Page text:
Creative director Fabien Baron discusses his pivot towards personal projects
Fabien Baron is arguably the most successful, influential and sought-after creative director working today. In a career spanning over 35 years he has shaped the visual language of the fashion and luxury industry through his design of magazines, direction of advertising campaigns and branding. He’s also been a prolific product designer (including 40 fragrance bottles), produced furniture collections for the likes of Cappellini and Bernhardt, while continuously working on his own long-term personal photographic projects.
We caught up with Baron to discuss the highly anticipated publication of his first career monograph Fabien Baron: Works 1983-2019, and learn how the publication marks a significant pivot in his life and work.
Tony Chambers: What took you so long? You have produced a huge body of work and many people in your position would have published a book like this much earlier.
Fabien Baron: I’ve tried about three times before but really got overwhelmed by the archive and how complicated it was to put together. Maybe because I was just cataloguing the work and I didn’t find that interesting – just to duplicate and reproduce the work next to each other in a chronological way. It didn’t work out for me. I had an issue with the relevancy of showing the work from so many years back. This time round I took a different approach – to really try and find my mindset, my way of thinking and my way of doing things.
TC: Did that realisation and change in direction give you a sense of freedom? I see that you’ve mixed your commercial work with a lot of your personal work.
FB: Absolutely. My approach before was always to separate them, but then I realised that I have done all this other very personal work on the side and on my own, that has been very present in my life and that people have no idea about – people think I’m the magazine guy, the guy who designs bottles and commercials. The book is arranged in chapters that represent my philosophies that I’ve established over the years and the things that are recurrent throughout my career. I wanted to put something from the 1980s next to something from the 2000s and show the similarities between them – why I think this way and not another way, and why that makes me who I am.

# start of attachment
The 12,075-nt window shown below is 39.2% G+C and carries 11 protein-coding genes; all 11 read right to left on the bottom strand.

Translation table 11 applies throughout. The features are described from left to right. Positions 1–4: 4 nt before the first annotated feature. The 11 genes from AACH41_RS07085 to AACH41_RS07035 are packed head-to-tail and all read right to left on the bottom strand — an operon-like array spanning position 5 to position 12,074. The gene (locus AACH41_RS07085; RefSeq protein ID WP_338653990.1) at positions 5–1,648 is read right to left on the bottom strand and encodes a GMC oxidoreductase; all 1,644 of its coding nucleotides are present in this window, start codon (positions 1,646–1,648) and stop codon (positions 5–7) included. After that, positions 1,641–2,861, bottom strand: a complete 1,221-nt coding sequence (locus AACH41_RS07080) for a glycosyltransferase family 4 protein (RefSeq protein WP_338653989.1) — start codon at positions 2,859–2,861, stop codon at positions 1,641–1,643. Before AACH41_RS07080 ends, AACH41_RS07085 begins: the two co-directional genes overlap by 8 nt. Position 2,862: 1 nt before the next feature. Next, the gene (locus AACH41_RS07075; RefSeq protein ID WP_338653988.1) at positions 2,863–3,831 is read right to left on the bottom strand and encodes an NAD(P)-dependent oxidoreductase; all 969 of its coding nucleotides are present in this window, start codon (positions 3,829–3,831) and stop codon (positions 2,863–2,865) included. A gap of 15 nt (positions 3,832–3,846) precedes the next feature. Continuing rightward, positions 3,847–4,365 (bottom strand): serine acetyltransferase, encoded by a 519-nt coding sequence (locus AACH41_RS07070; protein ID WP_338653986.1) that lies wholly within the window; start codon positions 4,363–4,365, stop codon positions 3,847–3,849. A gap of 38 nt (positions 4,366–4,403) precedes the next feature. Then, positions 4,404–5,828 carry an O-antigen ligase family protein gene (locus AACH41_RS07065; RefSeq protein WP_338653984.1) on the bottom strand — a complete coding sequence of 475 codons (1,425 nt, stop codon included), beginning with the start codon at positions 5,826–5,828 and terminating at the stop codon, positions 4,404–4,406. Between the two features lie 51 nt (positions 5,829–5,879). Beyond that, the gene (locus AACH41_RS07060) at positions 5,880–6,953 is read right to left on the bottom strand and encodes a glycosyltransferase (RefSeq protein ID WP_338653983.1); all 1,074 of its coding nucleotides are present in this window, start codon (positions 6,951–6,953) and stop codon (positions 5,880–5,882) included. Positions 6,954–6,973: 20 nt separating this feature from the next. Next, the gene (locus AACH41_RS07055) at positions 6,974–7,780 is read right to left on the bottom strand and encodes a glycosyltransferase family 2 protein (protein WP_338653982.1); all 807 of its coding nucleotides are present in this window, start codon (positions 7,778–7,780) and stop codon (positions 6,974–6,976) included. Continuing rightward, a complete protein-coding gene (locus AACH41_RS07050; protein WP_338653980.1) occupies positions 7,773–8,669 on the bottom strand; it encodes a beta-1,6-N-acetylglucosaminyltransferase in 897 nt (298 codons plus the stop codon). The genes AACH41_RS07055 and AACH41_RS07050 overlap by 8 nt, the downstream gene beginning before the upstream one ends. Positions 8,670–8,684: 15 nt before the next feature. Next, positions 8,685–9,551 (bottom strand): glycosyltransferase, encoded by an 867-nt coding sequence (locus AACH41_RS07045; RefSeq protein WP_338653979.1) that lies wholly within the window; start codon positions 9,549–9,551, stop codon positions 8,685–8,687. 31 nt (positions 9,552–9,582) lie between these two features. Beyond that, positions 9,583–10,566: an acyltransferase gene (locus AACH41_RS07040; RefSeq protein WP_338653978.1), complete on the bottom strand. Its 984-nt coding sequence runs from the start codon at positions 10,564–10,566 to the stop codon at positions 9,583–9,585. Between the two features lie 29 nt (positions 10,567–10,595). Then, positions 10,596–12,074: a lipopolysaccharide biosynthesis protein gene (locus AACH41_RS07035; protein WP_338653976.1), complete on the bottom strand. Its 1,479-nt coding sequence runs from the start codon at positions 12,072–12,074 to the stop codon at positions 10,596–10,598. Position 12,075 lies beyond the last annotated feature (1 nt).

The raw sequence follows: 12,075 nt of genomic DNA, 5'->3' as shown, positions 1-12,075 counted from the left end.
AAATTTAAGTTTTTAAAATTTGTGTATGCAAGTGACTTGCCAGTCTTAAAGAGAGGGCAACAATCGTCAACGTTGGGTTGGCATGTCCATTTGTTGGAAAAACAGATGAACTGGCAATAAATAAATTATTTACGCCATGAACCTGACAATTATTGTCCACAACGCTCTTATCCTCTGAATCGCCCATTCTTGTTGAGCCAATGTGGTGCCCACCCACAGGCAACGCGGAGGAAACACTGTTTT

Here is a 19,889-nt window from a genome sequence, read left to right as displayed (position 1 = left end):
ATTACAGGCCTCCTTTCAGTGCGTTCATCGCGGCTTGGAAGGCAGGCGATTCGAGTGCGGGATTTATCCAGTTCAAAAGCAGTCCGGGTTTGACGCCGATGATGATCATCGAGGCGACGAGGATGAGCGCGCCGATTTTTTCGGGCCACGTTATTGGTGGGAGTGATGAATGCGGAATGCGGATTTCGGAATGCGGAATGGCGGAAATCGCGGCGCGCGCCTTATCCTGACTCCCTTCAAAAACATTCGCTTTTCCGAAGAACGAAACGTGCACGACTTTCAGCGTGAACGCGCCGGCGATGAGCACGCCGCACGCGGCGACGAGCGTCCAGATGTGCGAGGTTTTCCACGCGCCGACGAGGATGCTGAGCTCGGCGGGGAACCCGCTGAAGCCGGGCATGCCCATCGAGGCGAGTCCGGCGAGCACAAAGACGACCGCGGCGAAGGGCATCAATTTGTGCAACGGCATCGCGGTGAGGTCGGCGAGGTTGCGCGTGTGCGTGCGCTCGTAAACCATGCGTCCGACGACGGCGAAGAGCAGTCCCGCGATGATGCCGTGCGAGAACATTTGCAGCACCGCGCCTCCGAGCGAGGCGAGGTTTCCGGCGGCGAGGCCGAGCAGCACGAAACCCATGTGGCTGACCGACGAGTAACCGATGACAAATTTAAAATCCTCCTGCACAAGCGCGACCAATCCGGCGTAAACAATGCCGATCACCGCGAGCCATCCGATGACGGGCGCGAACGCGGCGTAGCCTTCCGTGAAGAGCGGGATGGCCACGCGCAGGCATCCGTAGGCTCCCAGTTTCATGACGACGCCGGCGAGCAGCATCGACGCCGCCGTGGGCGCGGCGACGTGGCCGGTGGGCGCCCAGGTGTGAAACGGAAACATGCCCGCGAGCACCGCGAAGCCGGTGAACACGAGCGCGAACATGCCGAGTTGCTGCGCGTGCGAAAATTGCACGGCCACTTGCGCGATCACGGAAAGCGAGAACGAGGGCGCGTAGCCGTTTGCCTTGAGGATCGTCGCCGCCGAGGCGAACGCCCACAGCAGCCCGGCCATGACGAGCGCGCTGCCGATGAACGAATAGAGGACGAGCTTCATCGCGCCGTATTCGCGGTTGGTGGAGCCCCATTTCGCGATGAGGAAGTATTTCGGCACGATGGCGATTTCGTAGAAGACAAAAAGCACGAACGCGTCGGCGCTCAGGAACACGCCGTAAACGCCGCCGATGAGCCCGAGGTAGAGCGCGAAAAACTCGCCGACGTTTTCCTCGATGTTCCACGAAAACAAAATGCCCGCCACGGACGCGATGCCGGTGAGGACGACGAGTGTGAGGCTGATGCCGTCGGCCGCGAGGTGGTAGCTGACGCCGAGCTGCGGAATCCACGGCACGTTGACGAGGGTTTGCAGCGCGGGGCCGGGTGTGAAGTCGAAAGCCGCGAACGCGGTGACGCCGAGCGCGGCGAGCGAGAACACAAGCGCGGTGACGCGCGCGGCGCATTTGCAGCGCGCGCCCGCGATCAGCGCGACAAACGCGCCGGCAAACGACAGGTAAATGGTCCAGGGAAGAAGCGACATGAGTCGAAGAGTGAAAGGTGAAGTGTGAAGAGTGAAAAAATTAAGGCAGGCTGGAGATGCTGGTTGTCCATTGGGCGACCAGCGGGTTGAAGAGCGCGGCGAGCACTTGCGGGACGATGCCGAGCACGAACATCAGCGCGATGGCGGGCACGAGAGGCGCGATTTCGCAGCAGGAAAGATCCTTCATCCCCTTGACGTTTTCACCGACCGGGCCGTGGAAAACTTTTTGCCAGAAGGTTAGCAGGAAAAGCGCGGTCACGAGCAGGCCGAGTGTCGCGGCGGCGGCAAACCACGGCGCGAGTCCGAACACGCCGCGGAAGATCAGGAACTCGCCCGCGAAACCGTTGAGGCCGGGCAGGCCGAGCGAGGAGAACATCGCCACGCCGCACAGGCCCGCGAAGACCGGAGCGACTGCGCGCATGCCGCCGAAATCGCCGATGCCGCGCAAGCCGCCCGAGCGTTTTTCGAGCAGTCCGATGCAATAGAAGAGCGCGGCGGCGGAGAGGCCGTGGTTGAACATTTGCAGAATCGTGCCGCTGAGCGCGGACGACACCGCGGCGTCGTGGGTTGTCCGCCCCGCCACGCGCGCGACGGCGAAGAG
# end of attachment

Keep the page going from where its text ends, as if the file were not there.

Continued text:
TC: This is quite a progressive, creative and visceral way of creating a book. There are also very poetic chapter subtitles – did the words come after you’d edited the images or did the images follow the themes?
FB: A little bit together. Some of the words changed but the chapter themes came automatically. I knew exactly what should stand out and what I felt really said who I am. So it was fairly obvious what to do and how to organise it. But then some work came after all the chapters were decided, so it was a mix.
TC: It feels very intuitive.
FB: Yes – my mind works that way.
TC: There’s an enormous amount of visual material and imagery over these 200 pages but I’m guessing it’s actually a small proportion of the total work you’ve done. It must have been a tough editing job.
FB: Oh my god. It’s really been a nightmare putting it together – there are so many things that I really like that I didn’t put in because I didn’t feel it was carrying that idea. There’s less than 10 per cent of my magazine work shown and an even smaller proportion of my unpublished works such as the landscapes. Sometimes I’ve chosen only two pictures from a series of 500 or 700. I take pictures all the time. There are piles and piles of pictures and piles and piles of work.
TC: What was your design thinking and decision making on the format and the scale of the book?
FB: The size of the book was defined by the size of the magazines I’ve worked on. I didn’t want any of the magazine spreads reproduced in the book to be bigger than how they appeared when originally published. That meant that the book automatically had a size.
TC: So what’s the biggest magazine format you’ve worked on?
FB: Interview. Also, I don’t find oversized books easy to deal with. They are so hard to put on the shelf, it’s a nightmare for people to deal with. They’re really heavy and cumbersome to open. You have the book closed on the coffee table or stacked on the shelf and you never open it again.
TC: You say you’ve always gone back to magazines and they give you a freedom that is different to anything else. Do you feel that magazines still have a life? Are they still relevant?